The federal government shutdown isn't affecting workers preparing for the Savannah Harbor Expansion Project. The $652 million port deepening is overseen by the US Army Corps of Engineers. A spokesman says the project might be affected if the shutdown continues for a long period of time.
The President's budget proposes $1.2 million for Savannah harbor expansion. That's a small fraction of the project's $650 million total cost and the $100 million that state officials were expecting in the budget documents presented Wednesday. States are racing to deepen their harbors for bigger ships.
PolitiFact is giving Governor Nathan Deal a "half truth" rating for saying Savannah harbor deepening will create jobs. Deal and Atlanta Mayor Kasim Reed are in Washington Friday seeking federal funds for the expansion. The Governor says, deepening the river is a job-creating project.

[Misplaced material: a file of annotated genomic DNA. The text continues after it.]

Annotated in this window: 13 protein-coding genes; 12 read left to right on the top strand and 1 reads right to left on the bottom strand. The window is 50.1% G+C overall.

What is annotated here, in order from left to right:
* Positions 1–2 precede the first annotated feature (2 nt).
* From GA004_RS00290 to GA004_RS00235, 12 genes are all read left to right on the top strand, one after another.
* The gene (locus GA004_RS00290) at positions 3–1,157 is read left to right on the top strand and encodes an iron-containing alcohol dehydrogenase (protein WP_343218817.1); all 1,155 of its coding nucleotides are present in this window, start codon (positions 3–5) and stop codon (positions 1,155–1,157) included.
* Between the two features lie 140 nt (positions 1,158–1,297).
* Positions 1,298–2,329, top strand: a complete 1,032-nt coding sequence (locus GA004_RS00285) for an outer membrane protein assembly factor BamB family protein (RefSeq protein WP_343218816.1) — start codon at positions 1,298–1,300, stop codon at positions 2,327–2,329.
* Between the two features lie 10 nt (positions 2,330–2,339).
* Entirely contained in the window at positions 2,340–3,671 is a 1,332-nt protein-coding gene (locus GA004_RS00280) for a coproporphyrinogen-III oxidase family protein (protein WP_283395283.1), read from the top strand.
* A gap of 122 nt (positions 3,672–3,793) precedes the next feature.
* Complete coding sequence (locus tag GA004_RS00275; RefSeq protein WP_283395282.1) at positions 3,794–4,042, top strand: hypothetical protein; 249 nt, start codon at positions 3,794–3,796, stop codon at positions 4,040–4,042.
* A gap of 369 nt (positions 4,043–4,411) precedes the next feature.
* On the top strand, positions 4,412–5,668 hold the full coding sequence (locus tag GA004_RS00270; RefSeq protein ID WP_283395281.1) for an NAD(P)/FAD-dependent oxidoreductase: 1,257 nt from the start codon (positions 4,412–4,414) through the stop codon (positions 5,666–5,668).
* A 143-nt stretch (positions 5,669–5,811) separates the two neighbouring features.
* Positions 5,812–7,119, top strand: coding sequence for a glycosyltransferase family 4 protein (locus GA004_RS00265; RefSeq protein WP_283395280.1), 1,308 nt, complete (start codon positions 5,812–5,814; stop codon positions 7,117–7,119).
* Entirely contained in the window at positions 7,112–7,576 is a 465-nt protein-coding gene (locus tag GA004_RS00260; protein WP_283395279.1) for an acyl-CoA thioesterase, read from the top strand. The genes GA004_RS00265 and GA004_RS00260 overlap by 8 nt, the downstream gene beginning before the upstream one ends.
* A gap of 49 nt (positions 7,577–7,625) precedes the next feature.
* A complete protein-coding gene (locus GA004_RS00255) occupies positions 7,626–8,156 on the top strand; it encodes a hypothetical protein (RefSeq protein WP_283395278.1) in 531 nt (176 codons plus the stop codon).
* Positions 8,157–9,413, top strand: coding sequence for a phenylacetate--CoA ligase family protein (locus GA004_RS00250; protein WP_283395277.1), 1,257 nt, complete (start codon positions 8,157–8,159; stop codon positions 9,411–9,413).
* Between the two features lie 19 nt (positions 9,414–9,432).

An official with the US Army Corp of Engineers says, it now will be at least 2016 before the Savannah harbor deepening can be completed. And the Corp's Savannah District Commander, Colonel Jeff Hall says, that's "if" final approval and funding come next year. A Corp of Engineers spokesman says, the agency's process is moving along at the appropriate speed.
US Army Corp of Engineers officials plan to release more information about how deepening the Savannah harbor will effect the city's drinking water. The Corp is revising a report on the project's evironmental effects. Savannah's top officials are pushing the project hard while the city's water manager airs concerns about saltwater.
South Carolina officials are taking aim again at the proposal to deepen the Savannah harbor. This time, their criticism deals with how harbor deepening will affect plans to build a new port on the South Carolina side of the Savannah River. South Carolina lawmakers say, the site of the proposed port will be used as a place to dump river-bottom material.
Georgia officials are worried about a potential monkey wrench in the Savannah harbor deepening project. South Carolina environmental officials say, they won't certify that the project meets their state's water quality standards until after a year-long review. Scientists have been studying the issue for 11 years and Georgia officials want the harbor deepened as soon as possible.